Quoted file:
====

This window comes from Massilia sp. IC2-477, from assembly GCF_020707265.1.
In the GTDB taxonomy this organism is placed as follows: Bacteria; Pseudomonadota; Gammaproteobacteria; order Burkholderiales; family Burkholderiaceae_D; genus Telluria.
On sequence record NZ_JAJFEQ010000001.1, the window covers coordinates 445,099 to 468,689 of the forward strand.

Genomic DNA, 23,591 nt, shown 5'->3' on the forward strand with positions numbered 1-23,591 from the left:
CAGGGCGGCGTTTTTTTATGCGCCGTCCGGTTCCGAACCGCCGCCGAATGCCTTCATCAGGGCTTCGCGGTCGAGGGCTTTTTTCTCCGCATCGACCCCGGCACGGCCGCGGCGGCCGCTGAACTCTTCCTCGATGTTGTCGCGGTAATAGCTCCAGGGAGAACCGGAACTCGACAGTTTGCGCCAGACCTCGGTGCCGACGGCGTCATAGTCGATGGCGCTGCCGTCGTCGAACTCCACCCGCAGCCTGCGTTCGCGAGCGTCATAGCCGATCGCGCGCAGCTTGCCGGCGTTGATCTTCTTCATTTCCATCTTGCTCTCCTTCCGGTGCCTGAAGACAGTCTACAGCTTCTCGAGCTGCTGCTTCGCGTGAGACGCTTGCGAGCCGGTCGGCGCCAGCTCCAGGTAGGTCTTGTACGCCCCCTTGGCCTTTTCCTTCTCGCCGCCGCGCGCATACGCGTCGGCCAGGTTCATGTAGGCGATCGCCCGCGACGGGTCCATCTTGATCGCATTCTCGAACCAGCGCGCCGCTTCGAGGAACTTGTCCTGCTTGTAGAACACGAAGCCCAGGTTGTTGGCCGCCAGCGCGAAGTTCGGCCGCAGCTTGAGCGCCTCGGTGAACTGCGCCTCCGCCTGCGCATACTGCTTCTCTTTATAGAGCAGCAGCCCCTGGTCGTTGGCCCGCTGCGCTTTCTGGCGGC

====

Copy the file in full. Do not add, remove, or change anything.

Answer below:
This window comes from Massilia sp. IC2-477, from assembly GCF_020707265.1.
In the GTDB taxonomy this organism is placed as follows: Bacteria; Pseudomonadota; Gammaproteobacteria; order Burkholderiales; family Burkholderiaceae_D; genus Telluria.
On sequence record NZ_JAJFEQ010000001.1, the window covers coordinates 445,099 to 468,689 of the forward strand.

Genomic DNA, 23,591 nt, shown 5'->3' on the forward strand with positions numbered 1-23,591 from the left:
CAGGGCGGCGTTTTTTTATGCGCCGTCCGGTTCCGAACCGCCGCCGAATGCCTTCATCAGGGCTTCGCGGTCGAGGGCTTTTTTCTCCGCATCGACCCCGGCACGGCCGCGGCGGCCGCTGAACTCTTCCTCGATGTTGTCGCGGTAATAGCTCCAGGGAGAACCGGAACTCGACAGTTTGCGCCAGACCTCGGTGCCGACGGCGTCATAGTCGATGGCGCTGCCGTCGTCGAACTCCACCCGCAGCCTGCGTTCGCGAGCGTCATAGCCGATCGCGCGCAGCTTGCCGGCGTTGATCTTCTTCATTTCCATCTTGCTCTCCTTCCGGTGCCTGAAGACAGTCTACAGCTTCTCGAGCTGCTGCTTCGCGTGAGACGCTTGCGAGCCGGTCGGCGCCAGCTCCAGGTAGGTCTTGTACGCCCCCTTGGCCTTTTCCTTCTCGCCGCCGCGCGCATACGCGTCGGCCAGGTTCATGTAGGCGATCGCCCGCGACGGGTCCATCTTGATCGCATTCTCGAACCAGCGCGCCGCTTCGAGGAACTTGTCCTGCTTGTAGAACACGAAGCCCAGGTTGTTGGCCGCCAGCGCGAAGTTCGGCCGCAGCTTGAGCGCCTCGGTGAACTGCGCCTCCGCCTGCGCATACTGCTTCTCTTTATAGAGCAGCAGCCCCTGGTCGTTGGCCCGCTGCGCTTTCTGGCGGC